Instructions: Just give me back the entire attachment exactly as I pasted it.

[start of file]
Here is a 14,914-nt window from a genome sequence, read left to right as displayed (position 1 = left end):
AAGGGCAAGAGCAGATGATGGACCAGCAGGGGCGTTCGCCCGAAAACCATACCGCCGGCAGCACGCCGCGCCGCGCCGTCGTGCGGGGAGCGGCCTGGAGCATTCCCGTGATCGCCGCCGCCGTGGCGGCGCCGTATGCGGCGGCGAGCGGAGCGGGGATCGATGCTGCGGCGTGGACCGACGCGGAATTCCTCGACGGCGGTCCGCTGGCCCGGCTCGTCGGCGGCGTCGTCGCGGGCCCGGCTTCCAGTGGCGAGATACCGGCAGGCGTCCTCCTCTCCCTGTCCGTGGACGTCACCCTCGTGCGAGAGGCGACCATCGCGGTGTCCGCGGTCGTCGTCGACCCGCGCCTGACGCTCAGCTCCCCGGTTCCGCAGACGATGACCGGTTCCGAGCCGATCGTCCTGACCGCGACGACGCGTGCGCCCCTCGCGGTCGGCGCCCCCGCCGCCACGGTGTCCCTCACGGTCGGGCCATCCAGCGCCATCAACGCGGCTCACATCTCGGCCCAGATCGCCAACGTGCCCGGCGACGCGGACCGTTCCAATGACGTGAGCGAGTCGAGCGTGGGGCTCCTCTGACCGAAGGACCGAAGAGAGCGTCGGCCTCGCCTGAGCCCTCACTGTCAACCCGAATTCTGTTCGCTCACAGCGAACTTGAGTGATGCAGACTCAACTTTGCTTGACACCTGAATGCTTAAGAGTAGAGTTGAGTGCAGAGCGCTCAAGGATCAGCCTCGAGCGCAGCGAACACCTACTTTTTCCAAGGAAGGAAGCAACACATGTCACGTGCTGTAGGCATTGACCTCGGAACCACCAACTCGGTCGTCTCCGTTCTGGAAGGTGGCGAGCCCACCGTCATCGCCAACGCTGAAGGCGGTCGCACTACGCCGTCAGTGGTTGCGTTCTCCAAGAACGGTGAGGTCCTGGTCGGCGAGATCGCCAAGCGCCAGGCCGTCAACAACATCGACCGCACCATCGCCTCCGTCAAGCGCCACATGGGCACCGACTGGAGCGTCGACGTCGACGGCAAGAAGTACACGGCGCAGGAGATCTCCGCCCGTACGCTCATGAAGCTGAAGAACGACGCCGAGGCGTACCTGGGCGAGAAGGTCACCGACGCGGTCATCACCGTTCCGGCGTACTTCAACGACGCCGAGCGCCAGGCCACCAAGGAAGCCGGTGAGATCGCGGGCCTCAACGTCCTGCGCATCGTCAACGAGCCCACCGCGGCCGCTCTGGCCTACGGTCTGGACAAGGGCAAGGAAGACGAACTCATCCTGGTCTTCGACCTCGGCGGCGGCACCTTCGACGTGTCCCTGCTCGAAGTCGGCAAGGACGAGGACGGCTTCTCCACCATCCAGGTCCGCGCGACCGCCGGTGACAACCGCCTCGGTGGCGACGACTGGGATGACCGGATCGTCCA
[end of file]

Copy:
Here is a 14,914-nt window from a genome sequence, read left to right as displayed (position 1 = left end):
AAGGGCAAGAGCAGATGATGGACCAGCAGGGGCGTTCGCCCGAAAACCATACCGCCGGCAGCACGCCGCGCCGCGCCGTCGTGCGGGGAGCGGCCTGGAGCATTCCCGTGATCGCCGCCGCCGTGGCGGCGCCGTATGCGGCGGCGAGCGGAGCGGGGATCGATGCTGCGGCGTGGACCGACGCGGAATTCCTCGACGGCGGTCCGCTGGCCCGGCTCGTCGGCGGCGTCGTCGCGGGCCCGGCTTCCAGTGGCGAGATACCGGCAGGCGTCCTCCTCTCCCTGTCCGTGGACGTCACCCTCGTGCGAGAGGCGACCATCGCGGTGTCCGCGGTCGTCGTCGACCCGCGCCTGACGCTCAGCTCCCCGGTTCCGCAGACGATGACCGGTTCCGAGCCGATCGTCCTGACCGCGACGACGCGTGCGCCCCTCGCGGTCGGCGCCCCCGCCGCCACGGTGTCCCTCACGGTCGGGCCATCCAGCGCCATCAACGCGGCTCACATCTCGGCCCAGATCGCCAACGTGCCCGGCGACGCGGACCGTTCCAATGACGTGAGCGAGTCGAGCGTGGGGCTCCTCTGACCGAAGGACCGAAGAGAGCGTCGGCCTCGCCTGAGCCCTCACTGTCAACCCGAATTCTGTTCGCTCACAGCGAACTTGAGTGATGCAGACTCAACTTTGCTTGACACCTGAATGCTTAAGAGTAGAGTTGAGTGCAGAGCGCTCAAGGATCAGCCTCGAGCGCAGCGAACACCTACTTTTTCCAAGGAAGGAAGCAACACATGTCACGTGCTGTAGGCATTGACCTCGGAACCACCAACTCGGTCGTCTCCGTTCTGGAAGGTGGCGAGCCCACCGTCATCGCCAACGCTGAAGGCGGTCGCACTACGCCGTCAGTGGTTGCGTTCTCCAAGAACGGTGAGGTCCTGGTCGGCGAGATCGCCAAGCGCCAGGCCGTCAACAACATCGACCGCACCATCGCCTCCGTCAAGCGCCACATGGGCACCGACTGGAGCGTCGACGTCGACGGCAAGAAGTACACGGCGCAGGAGATCTCCGCCCGTACGCTCATGAAGCTGAAGAACGACGCCGAGGCGTACCTGGGCGAGAAGGTCACCGACGCGGTCATCACCGTTCCGGCGTACTTCAACGACGCCGAGCGCCAGGCCACCAAGGAAGCCGGTGAGATCGCGGGCCTCAACGTCCTGCGCATCGTCAACGAGCCCACCGCGGCCGCTCTGGCCTACGGTCTGGACAAGGGCAAGGAAGACGAACTCATCCTGGTCTTCGACCTCGGCGGCGGCACCTTCGACGTGTCCCTGCTCGAAGTCGGCAAGGACGAGGACGGCTTCTCCACCATCCAGGTCCGCGCGACCGCCGGTGACAACCGCCTCGGTGGCGACGACTGGGATGACCGGATCGTCCA